I. In combination: a utility pole extending out of the ground, an elongated backup member secured to saidpole being channel shaped in cross section, the channel being defined by an open front portion and a closed rear portion, said channel comprising a pair of sidewalls each merging into said rear portion located intermediate said sidewalls, at least a portion of said rear portion engaging said pole, said sidewalls extending in a direction away from said pole, at least one cable located within the confines of said channel, a protector guard secured to said pole independently of said backup member and generally hat-shaped in cross section with flanges at each side and a crown portion located intermediate and merging into said flanges, the inner surface of said flanges substantially engaging said pole, said backup member being substantially received within the inner confines of said crown portion of said protector guard.

2; The combination of claim 1 wherein said rear portion of the channel is generally planar.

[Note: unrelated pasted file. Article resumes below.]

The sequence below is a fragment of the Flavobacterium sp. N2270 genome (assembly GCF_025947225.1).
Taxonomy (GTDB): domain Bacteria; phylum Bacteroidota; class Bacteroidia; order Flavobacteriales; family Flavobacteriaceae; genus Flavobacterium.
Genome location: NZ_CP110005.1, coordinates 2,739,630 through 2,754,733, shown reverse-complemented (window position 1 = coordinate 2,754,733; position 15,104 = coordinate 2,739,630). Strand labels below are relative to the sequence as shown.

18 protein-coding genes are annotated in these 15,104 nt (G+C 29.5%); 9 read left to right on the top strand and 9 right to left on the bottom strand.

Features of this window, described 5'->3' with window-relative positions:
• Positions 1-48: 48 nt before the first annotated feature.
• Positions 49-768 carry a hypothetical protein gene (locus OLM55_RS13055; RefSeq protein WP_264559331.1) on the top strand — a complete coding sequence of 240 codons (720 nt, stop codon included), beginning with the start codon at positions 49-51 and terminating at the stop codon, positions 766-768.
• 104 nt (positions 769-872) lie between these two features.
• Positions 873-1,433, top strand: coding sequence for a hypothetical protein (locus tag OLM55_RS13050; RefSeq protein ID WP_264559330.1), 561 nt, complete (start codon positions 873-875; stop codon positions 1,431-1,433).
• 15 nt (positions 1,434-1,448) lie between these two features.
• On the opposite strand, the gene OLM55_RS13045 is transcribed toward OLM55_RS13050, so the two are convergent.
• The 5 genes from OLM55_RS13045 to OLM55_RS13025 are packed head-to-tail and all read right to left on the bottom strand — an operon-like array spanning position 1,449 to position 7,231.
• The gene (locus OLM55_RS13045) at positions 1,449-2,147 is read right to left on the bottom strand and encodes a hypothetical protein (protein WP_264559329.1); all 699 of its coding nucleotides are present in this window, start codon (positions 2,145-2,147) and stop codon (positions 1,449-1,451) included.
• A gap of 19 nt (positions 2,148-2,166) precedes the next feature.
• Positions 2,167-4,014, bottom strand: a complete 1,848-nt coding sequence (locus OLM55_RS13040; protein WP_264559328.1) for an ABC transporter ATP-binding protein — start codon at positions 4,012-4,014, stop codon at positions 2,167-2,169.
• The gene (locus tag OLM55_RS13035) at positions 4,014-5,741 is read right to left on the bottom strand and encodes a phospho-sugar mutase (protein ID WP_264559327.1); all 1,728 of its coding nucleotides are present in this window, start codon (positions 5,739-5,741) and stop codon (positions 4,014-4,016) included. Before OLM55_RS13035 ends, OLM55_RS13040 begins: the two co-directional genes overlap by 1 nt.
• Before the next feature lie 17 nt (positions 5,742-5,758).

3. The combination of claim I wherein the channel is defined by a generally U-shaped wall in cross section.

4. The combination of claim 2 wherein said sidewalls and said rear portion comprising the channel are generally planar and the sidewalls are at an obtuse angle with said rear portion.

5. The combination of claim 1 wherein the lengthof the backup member is substantially less than said protector guard and one end of the backup member is in the vicinity of the ground.

6. The combination of. claim 1 further comprising a protector boot which is seeured to said pole, receives an elongated portion of said backup member therein, is located between the ground and said protector guard, and the upper end of said boot is contiguous the lower end of said protector guard.

7. The combination as recited in claim I wherein said flanges and crown portion are joined by a curved portion, said backup member being flexible, said walls being resiliently urgedoutwardly into engagement with the inner surface of said crown portion.